This week, we read "The Brain in the Gut" by Elizabeth Wilson. This reading was particularly interesting to me because it discussed at length the effect of depression and selective serotonin reuptake inhibitors on the enteric nervous system. I suffer from a lot of depression-related issues and I have tried a couple SSRIs over the past few years, but I had to stop taking them because they induced severe nausea.
On Monday, I had another visit with my psychiatrist where we discussed other pharmaceutical options for my treatment. The problem is, SSRIs frequently cause nausea and similar symptoms because a lot of their effect is in the gut. As Michelle pointed out from the reading, it is FASCINATING that 95% of serotonin is manufactured there. The option we decided on was Cymbalta, because it's slightly different from an SSRI. It's a serotonin-norepinephrine reuptake inhibitor, which he told me basically just means it works on one more level and makes a lot of side effects less likely. Mind you, it has the possibility for all of the same symptoms. Speaking of psychosomatic, I still don't know if Cymbalta is causing nausea in me, because I've felt some severe nausea side effects, but only after it's had a sedative effect at bedtime, and it's very probable that I'm actually imagining the problem because it's my expected result.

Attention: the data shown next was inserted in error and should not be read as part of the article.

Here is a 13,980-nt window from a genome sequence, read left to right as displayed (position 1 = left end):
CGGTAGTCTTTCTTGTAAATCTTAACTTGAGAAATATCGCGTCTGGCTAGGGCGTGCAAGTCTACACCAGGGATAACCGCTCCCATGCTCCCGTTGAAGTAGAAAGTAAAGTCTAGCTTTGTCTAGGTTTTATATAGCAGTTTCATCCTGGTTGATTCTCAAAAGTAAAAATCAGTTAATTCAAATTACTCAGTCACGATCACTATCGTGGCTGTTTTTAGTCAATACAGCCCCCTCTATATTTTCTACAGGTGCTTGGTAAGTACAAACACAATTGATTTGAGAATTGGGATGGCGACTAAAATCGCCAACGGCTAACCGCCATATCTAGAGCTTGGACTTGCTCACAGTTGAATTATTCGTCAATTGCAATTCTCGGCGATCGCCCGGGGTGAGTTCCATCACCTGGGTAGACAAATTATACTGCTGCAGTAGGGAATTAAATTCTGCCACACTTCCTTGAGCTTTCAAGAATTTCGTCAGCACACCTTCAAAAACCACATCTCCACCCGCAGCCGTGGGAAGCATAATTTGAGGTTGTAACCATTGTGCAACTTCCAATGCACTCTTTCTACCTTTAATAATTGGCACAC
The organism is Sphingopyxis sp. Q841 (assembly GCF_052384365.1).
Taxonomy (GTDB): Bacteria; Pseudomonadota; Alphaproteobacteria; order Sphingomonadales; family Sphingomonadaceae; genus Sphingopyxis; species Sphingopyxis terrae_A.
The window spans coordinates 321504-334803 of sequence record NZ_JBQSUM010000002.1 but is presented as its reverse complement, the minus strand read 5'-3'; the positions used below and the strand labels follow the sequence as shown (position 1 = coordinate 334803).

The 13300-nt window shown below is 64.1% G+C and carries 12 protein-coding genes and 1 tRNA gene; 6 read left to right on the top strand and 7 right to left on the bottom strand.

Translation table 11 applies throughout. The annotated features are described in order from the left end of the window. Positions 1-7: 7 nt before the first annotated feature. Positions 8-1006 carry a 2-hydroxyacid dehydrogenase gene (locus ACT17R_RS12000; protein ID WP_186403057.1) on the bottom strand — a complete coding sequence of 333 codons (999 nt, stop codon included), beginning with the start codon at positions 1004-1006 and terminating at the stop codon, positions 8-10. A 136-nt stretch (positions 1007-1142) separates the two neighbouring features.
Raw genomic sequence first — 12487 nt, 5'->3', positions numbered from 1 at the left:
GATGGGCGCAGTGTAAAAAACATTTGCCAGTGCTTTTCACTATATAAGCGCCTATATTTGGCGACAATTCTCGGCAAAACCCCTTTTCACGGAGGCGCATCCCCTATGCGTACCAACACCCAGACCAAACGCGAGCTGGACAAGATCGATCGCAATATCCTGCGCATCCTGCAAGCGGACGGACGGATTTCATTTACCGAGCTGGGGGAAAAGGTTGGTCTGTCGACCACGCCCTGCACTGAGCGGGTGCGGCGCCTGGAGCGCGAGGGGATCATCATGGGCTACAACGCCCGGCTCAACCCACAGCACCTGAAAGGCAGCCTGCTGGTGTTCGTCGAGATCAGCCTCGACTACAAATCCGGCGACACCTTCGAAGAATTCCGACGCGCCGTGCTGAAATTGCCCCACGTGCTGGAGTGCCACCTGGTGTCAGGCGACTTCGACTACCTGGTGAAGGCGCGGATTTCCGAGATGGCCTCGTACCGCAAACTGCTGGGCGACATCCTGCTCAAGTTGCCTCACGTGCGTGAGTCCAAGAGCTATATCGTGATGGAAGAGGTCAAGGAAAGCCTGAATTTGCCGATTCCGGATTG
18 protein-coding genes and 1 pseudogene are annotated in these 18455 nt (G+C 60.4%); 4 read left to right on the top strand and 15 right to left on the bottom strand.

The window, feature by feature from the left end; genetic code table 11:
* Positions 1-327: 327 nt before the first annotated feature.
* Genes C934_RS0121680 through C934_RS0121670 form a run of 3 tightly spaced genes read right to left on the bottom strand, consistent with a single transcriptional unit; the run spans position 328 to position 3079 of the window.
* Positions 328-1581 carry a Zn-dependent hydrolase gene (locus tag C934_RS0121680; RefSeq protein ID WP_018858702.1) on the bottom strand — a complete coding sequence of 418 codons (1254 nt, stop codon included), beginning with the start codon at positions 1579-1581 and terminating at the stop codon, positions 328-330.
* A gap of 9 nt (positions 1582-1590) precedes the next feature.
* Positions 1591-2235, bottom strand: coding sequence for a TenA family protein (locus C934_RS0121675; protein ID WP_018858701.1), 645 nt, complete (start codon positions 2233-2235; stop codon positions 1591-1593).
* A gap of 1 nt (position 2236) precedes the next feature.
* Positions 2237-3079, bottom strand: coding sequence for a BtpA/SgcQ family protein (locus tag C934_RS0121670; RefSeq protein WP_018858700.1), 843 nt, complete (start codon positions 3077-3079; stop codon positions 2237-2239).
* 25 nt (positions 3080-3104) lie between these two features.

So the pop culture example I want to share is something Michelle mentioned in class: the Cymbalta commercials. Sorry, I mean a really annoying spoof, because no one believes the whole "depression hurts" things. They mention that Cymbalta fights the physical pain of depression. Depression can and does have physical effects on the body, and Cymbalta has been found to help them...of course, like most of the things SSRIs and SNRIs do, uh, no one's entirely sure how they work. If researchers were to concentrate on how SSRIs and SNRIs interact with the ENS rather than just the CNS, would they better understand how they work? Side effects in the digestive system are incredibly common with depression medications. Have we been mistaken in identifying them as side effects? Should they be identified as results instead?